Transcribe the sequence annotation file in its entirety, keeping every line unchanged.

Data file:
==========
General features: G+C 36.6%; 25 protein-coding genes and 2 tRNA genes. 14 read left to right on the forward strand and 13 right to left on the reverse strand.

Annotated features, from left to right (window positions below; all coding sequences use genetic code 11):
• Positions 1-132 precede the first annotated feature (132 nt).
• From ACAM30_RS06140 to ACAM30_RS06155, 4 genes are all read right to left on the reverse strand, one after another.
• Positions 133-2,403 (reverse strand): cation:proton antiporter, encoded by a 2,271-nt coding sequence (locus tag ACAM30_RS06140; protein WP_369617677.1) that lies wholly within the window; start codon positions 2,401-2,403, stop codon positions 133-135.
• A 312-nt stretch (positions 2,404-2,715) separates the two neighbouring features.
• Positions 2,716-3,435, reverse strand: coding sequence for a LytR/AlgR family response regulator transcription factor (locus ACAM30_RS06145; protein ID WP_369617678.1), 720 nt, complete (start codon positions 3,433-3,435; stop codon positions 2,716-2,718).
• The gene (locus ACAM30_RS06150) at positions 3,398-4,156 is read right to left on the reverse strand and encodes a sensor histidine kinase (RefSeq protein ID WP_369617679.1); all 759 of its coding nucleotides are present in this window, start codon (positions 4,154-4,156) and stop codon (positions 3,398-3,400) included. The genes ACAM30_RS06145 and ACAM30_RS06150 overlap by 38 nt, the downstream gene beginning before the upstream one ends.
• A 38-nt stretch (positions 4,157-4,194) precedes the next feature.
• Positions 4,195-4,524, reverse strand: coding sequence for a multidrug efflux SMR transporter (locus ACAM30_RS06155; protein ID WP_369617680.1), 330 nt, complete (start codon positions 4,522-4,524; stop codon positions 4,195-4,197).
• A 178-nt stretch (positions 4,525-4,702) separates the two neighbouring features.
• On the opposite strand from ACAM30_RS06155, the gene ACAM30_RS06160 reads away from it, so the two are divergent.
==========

General features: G+C 36.6%; 25 protein-coding genes and 2 tRNA genes. 14 read left to right on the forward strand and 13 right to left on the reverse strand.

Annotated features, from left to right (window positions below; all coding sequences use genetic code 11):
• Positions 1-132 precede the first annotated feature (132 nt).
• From ACAM30_RS06140 to ACAM30_RS06155, 4 genes are all read right to left on the reverse strand, one after another.
• Positions 133-2,403 (reverse strand): cation:proton antiporter, encoded by a 2,271-nt coding sequence (locus tag ACAM30_RS06140; protein WP_369617677.1) that lies wholly within the window; start codon positions 2,401-2,403, stop codon positions 133-135.
• A 312-nt stretch (positions 2,404-2,715) separates the two neighbouring features.
• Positions 2,716-3,435, reverse strand: coding sequence for a LytR/AlgR family response regulator transcription factor (locus ACAM30_RS06145; protein ID WP_369617678.1), 720 nt, complete (start codon positions 3,433-3,435; stop codon positions 2,716-2,718).
• The gene (locus ACAM30_RS06150) at positions 3,398-4,156 is read right to left on the reverse strand and encodes a sensor histidine kinase (RefSeq protein ID WP_369617679.1); all 759 of its coding nucleotides are present in this window, start codon (positions 4,154-4,156) and stop codon (positions 3,398-3,400) included. The genes ACAM30_RS06145 and ACAM30_RS06150 overlap by 38 nt, the downstream gene beginning before the upstream one ends.
• A 38-nt stretch (positions 4,157-4,194) precedes the next feature.
• Positions 4,195-4,524, reverse strand: coding sequence for a multidrug efflux SMR transporter (locus ACAM30_RS06155; protein ID WP_369617680.1), 330 nt, complete (start codon positions 4,522-4,524; stop codon positions 4,195-4,197).
• A 178-nt stretch (positions 4,525-4,702) separates the two neighbouring features.
• On the opposite strand from ACAM30_RS06155, the gene ACAM30_RS06160 reads away from it, so the two are divergent.